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A ‘Feste Burg’ Martin Luther would affirm

AP Newsfeatures

On Nov. 3, Emmanuel Music and guest conductor Grant Llewellyn perform J.S. Bach’s Reformation Day cantata “Ein feste Burg ist unser Gott” (BWV 80) at Emmanuel Church’s 10 a.m. service. Bach’s is the most famous arrangement of Martin Luther’s most famous hymn, but plenty of other composers have appropriated Luther’s tune, tracing a path from religious evocation to nationalism to benign universality.

Felix Mendelssohn borrowed it for religious triumph (in his 5th Symphony, commemorating the Reformation), Giacomo Meyerbeer for religious tragedy (in his opera “Les Huguenots”). Richard Wagner elevated it to Teutonic nationalist glory in his 1871 “Kaisermarsch,” celebrating victory in the Franco-Prussian War and Wilhelm I’s elevation to emperor.

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Twentieth century wars turned “Ein feste Burg” to acid. Claude Debussy pitted “the hymn against “La Marseillaise” in two works written in 1915, the height of World War I: the two-piano “En Blanc et Noir” (where the tunes are easily recognized) and his Cello Sonata (where they are thoroughly disguised). Igor Stravinsky (dedicatee of the last movement of “En Blanc et Noir”) fashioned his own distortion of the chorale for “L’Histoire du Soldat,” over which the narrator moralizes: “No one can have everything: It is forbidden.” In Viktor Ullmann’s “Der Kaiser von Atlantis,” written while the composer was interned at the Theresienstadt concentration camp, the chorale becomes a plea for the bleak comfort of a natural death.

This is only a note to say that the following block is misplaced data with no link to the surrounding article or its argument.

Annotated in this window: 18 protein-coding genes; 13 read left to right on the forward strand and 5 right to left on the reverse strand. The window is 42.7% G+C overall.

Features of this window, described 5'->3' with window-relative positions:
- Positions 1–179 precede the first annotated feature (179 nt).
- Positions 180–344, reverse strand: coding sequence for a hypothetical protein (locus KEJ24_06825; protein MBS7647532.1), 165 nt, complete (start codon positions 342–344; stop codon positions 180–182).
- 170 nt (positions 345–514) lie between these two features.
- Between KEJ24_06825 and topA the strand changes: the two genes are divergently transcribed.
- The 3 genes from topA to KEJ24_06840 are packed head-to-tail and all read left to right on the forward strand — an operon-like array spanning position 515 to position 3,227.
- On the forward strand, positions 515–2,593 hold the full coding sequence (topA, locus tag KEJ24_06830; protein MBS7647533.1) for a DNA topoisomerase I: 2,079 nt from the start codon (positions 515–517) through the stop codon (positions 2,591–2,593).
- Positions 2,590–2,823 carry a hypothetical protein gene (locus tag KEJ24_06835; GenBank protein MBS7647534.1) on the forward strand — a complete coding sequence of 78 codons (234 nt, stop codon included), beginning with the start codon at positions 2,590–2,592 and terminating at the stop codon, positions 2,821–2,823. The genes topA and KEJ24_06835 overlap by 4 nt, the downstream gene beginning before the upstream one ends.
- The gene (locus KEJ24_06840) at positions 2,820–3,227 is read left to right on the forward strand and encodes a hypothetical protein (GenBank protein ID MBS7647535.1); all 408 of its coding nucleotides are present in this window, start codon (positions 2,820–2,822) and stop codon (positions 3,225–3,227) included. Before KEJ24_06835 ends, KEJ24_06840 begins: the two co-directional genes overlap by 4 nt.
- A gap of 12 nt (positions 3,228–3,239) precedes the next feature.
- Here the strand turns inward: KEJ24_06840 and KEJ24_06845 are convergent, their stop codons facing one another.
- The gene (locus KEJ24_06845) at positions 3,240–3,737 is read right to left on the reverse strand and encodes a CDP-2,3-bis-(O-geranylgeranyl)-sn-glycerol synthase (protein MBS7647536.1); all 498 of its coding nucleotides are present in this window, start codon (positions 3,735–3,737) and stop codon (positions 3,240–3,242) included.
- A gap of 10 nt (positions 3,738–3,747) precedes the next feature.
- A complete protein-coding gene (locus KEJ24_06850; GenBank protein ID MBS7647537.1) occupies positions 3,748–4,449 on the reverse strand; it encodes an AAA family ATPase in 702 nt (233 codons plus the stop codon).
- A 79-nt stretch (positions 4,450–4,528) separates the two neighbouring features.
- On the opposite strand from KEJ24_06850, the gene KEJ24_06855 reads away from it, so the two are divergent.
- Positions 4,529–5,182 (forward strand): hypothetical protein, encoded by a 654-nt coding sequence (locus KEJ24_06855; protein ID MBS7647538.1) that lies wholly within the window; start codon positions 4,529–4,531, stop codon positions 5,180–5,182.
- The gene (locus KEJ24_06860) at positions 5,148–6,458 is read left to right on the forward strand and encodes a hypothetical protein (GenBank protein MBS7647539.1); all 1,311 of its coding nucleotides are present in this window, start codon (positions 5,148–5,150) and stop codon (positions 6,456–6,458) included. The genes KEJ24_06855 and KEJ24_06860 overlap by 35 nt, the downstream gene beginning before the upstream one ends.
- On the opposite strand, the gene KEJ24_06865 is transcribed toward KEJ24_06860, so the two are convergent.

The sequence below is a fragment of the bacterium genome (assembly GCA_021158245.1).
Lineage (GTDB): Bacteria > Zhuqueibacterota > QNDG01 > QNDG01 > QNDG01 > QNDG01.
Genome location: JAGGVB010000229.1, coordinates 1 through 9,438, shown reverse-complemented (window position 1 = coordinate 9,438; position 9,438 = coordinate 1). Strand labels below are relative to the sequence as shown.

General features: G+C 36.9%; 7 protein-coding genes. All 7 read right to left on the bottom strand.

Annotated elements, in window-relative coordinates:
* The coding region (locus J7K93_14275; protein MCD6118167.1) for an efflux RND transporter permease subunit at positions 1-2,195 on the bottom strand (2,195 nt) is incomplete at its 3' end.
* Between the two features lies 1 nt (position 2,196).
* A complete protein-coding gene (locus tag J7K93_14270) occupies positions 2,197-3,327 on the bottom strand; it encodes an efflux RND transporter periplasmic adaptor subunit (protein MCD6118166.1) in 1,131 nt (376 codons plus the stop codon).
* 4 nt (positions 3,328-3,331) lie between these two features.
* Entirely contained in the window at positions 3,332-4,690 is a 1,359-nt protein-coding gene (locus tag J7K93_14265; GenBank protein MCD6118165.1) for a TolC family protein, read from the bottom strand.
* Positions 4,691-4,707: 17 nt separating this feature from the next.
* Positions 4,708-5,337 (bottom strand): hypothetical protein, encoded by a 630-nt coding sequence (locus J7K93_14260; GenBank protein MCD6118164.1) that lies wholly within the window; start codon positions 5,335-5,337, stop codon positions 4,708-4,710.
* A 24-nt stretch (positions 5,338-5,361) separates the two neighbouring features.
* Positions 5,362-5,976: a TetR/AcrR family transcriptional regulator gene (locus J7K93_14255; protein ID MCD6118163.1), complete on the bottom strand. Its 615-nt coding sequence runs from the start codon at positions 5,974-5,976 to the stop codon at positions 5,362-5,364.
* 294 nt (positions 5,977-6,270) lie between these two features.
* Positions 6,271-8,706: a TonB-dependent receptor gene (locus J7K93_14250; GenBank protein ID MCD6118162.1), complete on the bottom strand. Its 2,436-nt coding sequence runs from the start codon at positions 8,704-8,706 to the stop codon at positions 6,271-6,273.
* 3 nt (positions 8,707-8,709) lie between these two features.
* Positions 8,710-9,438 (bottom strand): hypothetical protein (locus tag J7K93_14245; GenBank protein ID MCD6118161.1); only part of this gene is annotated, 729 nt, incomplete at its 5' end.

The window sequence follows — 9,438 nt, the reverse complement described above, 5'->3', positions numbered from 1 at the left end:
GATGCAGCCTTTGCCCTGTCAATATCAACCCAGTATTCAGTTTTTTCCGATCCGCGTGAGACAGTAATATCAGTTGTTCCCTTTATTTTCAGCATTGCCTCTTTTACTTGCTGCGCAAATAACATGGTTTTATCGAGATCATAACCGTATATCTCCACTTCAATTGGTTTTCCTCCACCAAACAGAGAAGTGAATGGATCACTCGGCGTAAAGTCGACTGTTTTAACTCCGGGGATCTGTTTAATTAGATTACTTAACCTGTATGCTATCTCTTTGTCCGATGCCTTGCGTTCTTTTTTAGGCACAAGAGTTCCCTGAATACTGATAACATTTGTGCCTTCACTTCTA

With the rise of ecumenicalism, “Ein feste Burg” is, perhaps, no longer the call to arms it once was — Canadian bishops even made room for it in their “Catholic Book of Worship,” a belated détente between Luther and the papacy he took to task. Still, the chorale’s most effective infiltration into popular culture did come via Luther’s church, by way of the Lutheran-produced television show “Davey and Goliath.” The arrangement (credited to stock-music specialists John Seely Associates, though most likely by Guenther Kauer and Douglas Lackey, whose other credits included a host of low-budget horror films) recapitulated the chorale’s cultural progress: stern, heraldic brass giving way to winds and celesta in an ingratiating wash.

Emmanuel Music performs J. S. Bach’s “Ein feste Burg ist unser Gott” (BWV 80) and Heinrich Schütz’s “Selig sind die Toten” as part of Emmanual Church Sunday worship, Nov. 3,
10 a.m. 15 Newbury Street. www.emmanuel
music.org.

Matthew Guerrieri can be reached at matthewguerrieri@gmail.com.
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